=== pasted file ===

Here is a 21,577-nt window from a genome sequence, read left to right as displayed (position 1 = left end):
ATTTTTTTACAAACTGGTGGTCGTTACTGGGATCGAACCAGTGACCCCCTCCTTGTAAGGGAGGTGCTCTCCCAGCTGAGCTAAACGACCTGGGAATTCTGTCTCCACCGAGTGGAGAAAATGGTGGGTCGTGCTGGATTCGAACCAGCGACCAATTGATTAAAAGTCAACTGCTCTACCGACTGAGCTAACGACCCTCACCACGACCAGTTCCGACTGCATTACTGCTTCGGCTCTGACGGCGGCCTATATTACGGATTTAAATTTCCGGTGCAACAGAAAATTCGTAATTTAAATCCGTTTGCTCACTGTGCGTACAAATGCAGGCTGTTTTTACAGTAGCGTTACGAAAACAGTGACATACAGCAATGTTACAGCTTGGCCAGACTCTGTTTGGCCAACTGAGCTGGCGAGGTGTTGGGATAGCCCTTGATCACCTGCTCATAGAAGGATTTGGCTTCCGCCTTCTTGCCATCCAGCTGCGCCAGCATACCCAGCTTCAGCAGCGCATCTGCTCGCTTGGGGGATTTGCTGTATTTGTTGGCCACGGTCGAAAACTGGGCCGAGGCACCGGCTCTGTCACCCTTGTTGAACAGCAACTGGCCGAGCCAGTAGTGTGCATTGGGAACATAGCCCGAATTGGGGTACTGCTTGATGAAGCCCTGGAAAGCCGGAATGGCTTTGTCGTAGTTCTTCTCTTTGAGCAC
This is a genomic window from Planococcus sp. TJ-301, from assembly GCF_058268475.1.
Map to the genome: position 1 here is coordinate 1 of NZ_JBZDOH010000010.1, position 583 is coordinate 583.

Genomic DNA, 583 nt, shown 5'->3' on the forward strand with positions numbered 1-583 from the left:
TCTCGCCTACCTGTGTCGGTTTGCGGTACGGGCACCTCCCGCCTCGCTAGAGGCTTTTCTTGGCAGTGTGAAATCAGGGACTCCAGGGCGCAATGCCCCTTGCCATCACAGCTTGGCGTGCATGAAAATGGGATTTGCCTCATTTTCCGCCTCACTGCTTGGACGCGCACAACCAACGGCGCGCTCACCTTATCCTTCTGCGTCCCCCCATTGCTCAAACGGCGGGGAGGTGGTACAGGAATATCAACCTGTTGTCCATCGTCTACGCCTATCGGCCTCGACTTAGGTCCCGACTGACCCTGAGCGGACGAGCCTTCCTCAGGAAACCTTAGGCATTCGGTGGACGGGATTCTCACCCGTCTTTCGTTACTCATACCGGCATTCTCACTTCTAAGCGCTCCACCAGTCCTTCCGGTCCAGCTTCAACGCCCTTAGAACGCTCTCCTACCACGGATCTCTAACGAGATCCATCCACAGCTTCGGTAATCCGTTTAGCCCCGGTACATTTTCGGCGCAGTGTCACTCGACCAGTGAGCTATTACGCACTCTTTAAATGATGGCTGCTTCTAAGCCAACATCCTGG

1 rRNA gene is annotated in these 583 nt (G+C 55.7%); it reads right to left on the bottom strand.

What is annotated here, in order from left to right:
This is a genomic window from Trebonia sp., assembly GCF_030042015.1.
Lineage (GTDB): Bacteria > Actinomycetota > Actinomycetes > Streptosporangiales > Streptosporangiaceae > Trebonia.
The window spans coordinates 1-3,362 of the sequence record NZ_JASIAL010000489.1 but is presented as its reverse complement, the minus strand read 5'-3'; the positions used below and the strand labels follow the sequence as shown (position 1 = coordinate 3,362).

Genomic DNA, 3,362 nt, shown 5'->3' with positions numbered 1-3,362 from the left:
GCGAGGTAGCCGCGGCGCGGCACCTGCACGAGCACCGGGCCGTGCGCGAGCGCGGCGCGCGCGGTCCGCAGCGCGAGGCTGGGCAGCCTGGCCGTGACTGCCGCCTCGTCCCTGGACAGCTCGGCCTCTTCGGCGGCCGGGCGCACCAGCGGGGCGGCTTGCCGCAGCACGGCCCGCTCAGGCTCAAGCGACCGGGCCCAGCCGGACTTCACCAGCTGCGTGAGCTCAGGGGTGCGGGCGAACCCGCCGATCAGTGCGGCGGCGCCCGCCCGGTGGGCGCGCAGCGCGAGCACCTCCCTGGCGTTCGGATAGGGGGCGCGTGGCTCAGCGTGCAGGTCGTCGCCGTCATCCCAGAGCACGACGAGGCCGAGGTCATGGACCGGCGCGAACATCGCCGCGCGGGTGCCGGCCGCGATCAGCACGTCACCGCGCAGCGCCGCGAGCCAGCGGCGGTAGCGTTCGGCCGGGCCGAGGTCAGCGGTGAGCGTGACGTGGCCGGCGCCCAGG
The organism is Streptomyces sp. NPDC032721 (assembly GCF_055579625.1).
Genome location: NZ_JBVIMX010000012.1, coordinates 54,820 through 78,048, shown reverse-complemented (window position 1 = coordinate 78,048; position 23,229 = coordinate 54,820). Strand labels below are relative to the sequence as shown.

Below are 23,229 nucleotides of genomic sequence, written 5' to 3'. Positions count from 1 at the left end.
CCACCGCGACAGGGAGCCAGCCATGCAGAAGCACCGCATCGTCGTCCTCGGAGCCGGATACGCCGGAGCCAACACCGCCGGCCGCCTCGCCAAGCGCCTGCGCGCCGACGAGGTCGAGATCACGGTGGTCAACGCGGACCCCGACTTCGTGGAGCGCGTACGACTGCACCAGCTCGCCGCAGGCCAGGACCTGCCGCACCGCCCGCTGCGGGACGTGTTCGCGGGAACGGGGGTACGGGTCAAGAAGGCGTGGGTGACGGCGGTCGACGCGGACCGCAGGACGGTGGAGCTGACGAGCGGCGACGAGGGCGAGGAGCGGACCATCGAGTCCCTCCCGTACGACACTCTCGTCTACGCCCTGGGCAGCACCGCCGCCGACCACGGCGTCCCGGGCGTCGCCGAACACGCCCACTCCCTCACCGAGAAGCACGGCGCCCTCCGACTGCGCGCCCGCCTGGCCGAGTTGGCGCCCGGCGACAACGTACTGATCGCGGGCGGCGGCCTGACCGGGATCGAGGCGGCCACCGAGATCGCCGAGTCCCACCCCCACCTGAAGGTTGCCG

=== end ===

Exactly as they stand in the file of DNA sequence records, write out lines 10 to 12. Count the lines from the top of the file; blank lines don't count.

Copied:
Lineage (GTDB): Bacteria > Actinomycetota > Actinomycetes > Streptosporangiales > Streptosporangiaceae > Trebonia.
The window spans coordinates 1-3,362 of the sequence record NZ_JASIAL010000489.1 but is presented as its reverse complement, the minus strand read 5'-3'; the positions used below and the strand labels follow the sequence as shown (position 1 = coordinate 3,362).

Genomic DNA, 3,362 nt, shown 5'->3' with positions numbered 1-3,362 from the left: